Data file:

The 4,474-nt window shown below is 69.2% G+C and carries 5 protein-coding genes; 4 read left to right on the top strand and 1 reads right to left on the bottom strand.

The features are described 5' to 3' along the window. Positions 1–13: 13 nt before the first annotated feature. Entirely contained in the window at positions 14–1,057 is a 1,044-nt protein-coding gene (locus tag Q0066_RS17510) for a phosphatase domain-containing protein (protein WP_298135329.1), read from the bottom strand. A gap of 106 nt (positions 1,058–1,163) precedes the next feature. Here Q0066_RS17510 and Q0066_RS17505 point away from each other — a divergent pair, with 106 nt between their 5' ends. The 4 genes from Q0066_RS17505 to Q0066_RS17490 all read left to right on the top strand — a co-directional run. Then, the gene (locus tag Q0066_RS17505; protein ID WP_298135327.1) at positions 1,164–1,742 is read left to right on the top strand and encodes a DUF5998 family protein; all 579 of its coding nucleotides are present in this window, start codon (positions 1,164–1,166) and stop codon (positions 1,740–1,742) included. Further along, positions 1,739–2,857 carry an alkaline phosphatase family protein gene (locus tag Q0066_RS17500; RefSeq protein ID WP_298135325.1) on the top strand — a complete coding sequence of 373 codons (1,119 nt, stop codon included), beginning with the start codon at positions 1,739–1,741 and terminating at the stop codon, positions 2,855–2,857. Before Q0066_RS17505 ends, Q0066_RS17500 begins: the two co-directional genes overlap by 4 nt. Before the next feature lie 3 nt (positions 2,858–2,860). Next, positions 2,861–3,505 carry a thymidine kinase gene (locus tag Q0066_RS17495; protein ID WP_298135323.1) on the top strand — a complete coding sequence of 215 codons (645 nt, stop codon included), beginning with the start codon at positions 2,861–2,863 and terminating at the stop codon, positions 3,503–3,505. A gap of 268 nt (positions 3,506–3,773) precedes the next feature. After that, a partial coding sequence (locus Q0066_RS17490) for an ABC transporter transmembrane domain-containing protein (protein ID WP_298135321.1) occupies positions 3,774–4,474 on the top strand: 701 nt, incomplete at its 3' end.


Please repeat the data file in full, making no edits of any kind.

The 4,474-nt window shown below is 69.2% G+C and carries 5 protein-coding genes; 4 read left to right on the top strand and 1 reads right to left on the bottom strand.

The features are described 5' to 3' along the window. Positions 1–13: 13 nt before the first annotated feature. Entirely contained in the window at positions 14–1,057 is a 1,044-nt protein-coding gene (locus tag Q0066_RS17510) for a phosphatase domain-containing protein (protein WP_298135329.1), read from the bottom strand. A gap of 106 nt (positions 1,058–1,163) precedes the next feature. Here Q0066_RS17510 and Q0066_RS17505 point away from each other — a divergent pair, with 106 nt between their 5' ends. The 4 genes from Q0066_RS17505 to Q0066_RS17490 all read left to right on the top strand — a co-directional run. Then, the gene (locus tag Q0066_RS17505; protein ID WP_298135327.1) at positions 1,164–1,742 is read left to right on the top strand and encodes a DUF5998 family protein; all 579 of its coding nucleotides are present in this window, start codon (positions 1,164–1,166) and stop codon (positions 1,740–1,742) included. Further along, positions 1,739–2,857 carry an alkaline phosphatase family protein gene (locus tag Q0066_RS17500; RefSeq protein ID WP_298135325.1) on the top strand — a complete coding sequence of 373 codons (1,119 nt, stop codon included), beginning with the start codon at positions 1,739–1,741 and terminating at the stop codon, positions 2,855–2,857. Before Q0066_RS17505 ends, Q0066_RS17500 begins: the two co-directional genes overlap by 4 nt. Before the next feature lie 3 nt (positions 2,858–2,860). Next, positions 2,861–3,505 carry a thymidine kinase gene (locus tag Q0066_RS17495; protein ID WP_298135323.1) on the top strand — a complete coding sequence of 215 codons (645 nt, stop codon included), beginning with the start codon at positions 2,861–2,863 and terminating at the stop codon, positions 3,503–3,505. A gap of 268 nt (positions 3,506–3,773) precedes the next feature. After that, a partial coding sequence (locus Q0066_RS17490) for an ABC transporter transmembrane domain-containing protein (protein ID WP_298135321.1) occupies positions 3,774–4,474 on the top strand: 701 nt, incomplete at its 3' end.